Wednesday, September 17, 2014
Inquirer Daily News

Narrow Networks in Obamacare Plans Could Lead to Better Provider Teamwork

The nation's attention has been focused on Affordable Care Act (aka Obamacare) enrollment numbers. The two key questions are 1) How many of the uninsured would purchase health insurance, and more importantly, 2) have enough young people (read: healthy who don't consume much health care) enrolled to keep overall payouts down and plans viable?

Narrow Networks in Obamacare Plans Could Lead to Better Provider Teamwork

The nation’s attention has been focused on Affordable Care Act (aka Obamacare) enrollment numbers. The two key questions are 1) How many of the uninsured would purchase health insurance, and more importantly, 2) have enough young people (read: healthy who don’t consume much health care) enrolled to keep overall payouts down and plans viable? 

The answer to that question is “yes.” Over 8 million have signed up through the state and federal insurance marketplaces. Another 5 million purchased plans outside the exchanges. While the data is not complete, surveys report an overall drop in the number of uninsured. The number of young people signing up did jump towards the end of the enrollment period and the health plans seem happy with the risk pools.

So, what’s next? As discussed in a previous postconcerns about limited provider networks were likely when people began to use their new coverage. The low-cost plans offered through the health insurance marketplaces come at a price: less choice. The privilege of seeing any doctor you want will cost more. However, is the freedom to assemble your own health care dream team actually good for your health? 

Anyone who’s undertaken a major home renovation knows how hard it is to manage and coordinate the contractors' work to ensure materials aren’t wasted, the plumber doesn’t ruin the freshly painted wall and the job is finished on time and under budget. It’s no different in health care. However, when doctors don’t communicate, share results and harmonize their treatment plans, more than another gallon of paint is at risk. Care coordination improves outcomes and reduces health care expenses. Redundant care is reduced and mistakes are caught before they turn tragic when patients are under a team’s care. 

The team care concept goes against our traditional view of doctors as independent experts delivering highly customized services. Think bespoke rather than mass produced. While a custom-fitted suit sounds like a great idea, consistency of outcome can suffer especially when unaffiliated specialists are needed to deliver the service. 

Dr. Jeff Brenner of the Camden Coalition of Health Partners speaks of the need to “industrialize” health care to ensure the highest quality care is delivered every time, to everyone. Over the past several decades, the quality movement has revolutionized factories and they can produce goods that are free of defects 99.99966% of the time. Health outcomes improve when the health care providers adopt a similar team-based quality approach.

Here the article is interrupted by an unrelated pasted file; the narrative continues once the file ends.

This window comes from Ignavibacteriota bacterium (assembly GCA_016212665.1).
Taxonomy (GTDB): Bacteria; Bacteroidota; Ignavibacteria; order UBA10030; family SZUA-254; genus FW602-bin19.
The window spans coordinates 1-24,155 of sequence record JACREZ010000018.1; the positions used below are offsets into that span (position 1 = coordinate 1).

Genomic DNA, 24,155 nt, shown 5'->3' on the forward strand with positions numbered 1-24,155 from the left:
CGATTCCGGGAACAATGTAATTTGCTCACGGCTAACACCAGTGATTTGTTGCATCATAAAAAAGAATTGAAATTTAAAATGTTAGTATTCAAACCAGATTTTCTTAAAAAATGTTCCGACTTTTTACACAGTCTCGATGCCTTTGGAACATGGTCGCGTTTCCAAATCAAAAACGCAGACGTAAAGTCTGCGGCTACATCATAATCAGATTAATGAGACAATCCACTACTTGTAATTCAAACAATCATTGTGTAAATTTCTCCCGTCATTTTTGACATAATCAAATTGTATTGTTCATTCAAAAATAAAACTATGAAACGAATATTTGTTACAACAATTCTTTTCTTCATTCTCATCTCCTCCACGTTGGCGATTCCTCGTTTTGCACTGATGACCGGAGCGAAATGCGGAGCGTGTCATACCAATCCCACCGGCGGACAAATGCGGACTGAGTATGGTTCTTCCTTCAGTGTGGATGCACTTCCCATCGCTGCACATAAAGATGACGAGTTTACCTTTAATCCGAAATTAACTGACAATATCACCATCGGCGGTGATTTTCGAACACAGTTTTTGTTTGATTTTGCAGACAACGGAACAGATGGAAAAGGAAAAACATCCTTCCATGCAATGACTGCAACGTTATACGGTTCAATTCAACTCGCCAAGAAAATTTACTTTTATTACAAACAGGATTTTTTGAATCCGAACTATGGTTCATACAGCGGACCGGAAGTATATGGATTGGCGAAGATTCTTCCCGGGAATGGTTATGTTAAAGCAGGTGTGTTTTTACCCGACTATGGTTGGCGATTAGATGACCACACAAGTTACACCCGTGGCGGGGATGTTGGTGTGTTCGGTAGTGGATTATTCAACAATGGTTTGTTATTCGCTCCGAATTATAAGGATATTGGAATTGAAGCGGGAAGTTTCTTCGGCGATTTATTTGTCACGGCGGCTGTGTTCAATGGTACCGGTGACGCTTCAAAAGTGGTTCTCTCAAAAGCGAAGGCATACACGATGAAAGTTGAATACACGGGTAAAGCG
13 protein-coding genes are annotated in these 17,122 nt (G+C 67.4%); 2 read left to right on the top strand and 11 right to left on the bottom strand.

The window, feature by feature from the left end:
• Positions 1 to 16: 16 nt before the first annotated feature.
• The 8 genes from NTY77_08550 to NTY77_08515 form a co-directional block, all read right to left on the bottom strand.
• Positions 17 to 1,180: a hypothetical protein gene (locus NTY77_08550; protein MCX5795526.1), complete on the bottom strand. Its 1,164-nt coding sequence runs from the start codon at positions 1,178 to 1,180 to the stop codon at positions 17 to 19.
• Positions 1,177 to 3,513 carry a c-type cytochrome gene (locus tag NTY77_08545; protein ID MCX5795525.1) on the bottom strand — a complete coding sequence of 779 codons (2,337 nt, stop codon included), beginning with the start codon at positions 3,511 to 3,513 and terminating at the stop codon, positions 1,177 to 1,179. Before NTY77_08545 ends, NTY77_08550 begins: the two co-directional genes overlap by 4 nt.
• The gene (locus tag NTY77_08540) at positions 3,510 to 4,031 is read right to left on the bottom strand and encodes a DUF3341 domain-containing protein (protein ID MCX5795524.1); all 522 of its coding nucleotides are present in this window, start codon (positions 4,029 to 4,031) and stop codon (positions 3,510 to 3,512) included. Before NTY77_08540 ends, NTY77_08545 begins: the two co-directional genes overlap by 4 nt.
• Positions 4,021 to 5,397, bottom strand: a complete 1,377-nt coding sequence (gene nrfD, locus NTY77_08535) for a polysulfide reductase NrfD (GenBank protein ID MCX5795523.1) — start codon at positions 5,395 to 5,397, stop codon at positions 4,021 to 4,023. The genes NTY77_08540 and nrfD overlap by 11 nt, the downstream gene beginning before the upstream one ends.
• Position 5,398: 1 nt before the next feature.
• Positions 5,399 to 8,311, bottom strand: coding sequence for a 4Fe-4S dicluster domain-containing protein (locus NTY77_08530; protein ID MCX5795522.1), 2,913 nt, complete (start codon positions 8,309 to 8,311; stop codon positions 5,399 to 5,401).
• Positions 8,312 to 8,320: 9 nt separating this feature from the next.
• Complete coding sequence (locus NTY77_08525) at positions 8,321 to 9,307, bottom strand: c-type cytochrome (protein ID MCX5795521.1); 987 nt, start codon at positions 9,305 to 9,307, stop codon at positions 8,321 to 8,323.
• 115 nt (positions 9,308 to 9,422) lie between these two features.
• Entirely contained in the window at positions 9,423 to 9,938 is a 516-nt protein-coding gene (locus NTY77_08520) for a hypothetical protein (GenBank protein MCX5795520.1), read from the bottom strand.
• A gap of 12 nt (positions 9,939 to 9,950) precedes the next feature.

Simply limiting choice to a random group of providers who offer their services at the lowest price will not improve care coordination and health outcomes. Fortunately, the ACA puts in place an array of quality measures to hold both payers and providers accountable for their results and empowers consumers to make better choices.

When picking your own team of doctors don’t forget that their ability to work together may be just as important as how each performs individually. Otherwise, quality care may be just a fantasy.

 

Drew A. Harris, DPM, MPH Director of Health Policy Program at the Jefferson School of Population Health
About this blog

The Field Clinic reports and analyzes health care laws, government policies, and political trends that are transforming the care we receive and the way we pay for it. Read more about our panel of bloggers here.

This blog is produced in partnership with Kaiser Health News, an editorially independent program of the Henry J. Kaiser Family Foundation, a nonprofit, nonpartisan health-policy research and communication organization not affiliated with Kaiser Permanente. Portions of this blog may also be found on Inquirer.com and in the Inquirer's Sunday Health Section.

Follow the Field Clinic on Twitter.

RSS feed.

Robert I. Field, Ph.D., J.D., M.P.H. Professor, School of Law & Drexel School of Public Health
Jeffrey Brenner, MD Founder of the Camden Coalition of Healthcare Providers, Medical Director of the Urban Health Institute at Cooper University Healthcare
Andy Carter President & CEO, The Hospital & Healthsystem Assoc. of Pa.
Robert B. Doherty Senior Vice President of Governmental Affairs & Public Policy American College of Physicians
David Grande, MD, MPA Assistant Professor of Medicine at the University of Pennsylvania
Tine Hansen-Turton Chief Strategy Officer of Public Health Management Corporation
Drew A. Harris, DPM, MPH Director of Health Policy Program at the Jefferson School of Population Health
Antoinette Kraus Director of the Pennsylvania Health Access Network
Laval Miller-Wilson Executive Director of the Pennsylvania Health Law Project
David B. Nash, MD, MBA Founding Dean of the Jefferson School of Population Health
Mark V. Pauly, Ph.D. Professor of Health Care Management, Business Economics and Public Policy at The Wharton School
Howard J. Peterson, MHA Managing Partner of TRG Healthcare, a national healthcare consulting firm
Donald Schwarz, MD, MPH Deputy Mayor for Health & Opportunity and Health Commissioner for the City of Philadelphia
Paula L. Stillman, MD, MBA Healthcare consultant with special expertise in population health and disease management
Elizabeth A. W. Williams Senior Vice President & Chief Communications Officer for Independence Blue Cross
Krystyna Dereszowska A third-year law student concentrating in health at Drexel
Latest Health Videos
Also on Philly.com:
Stay Connected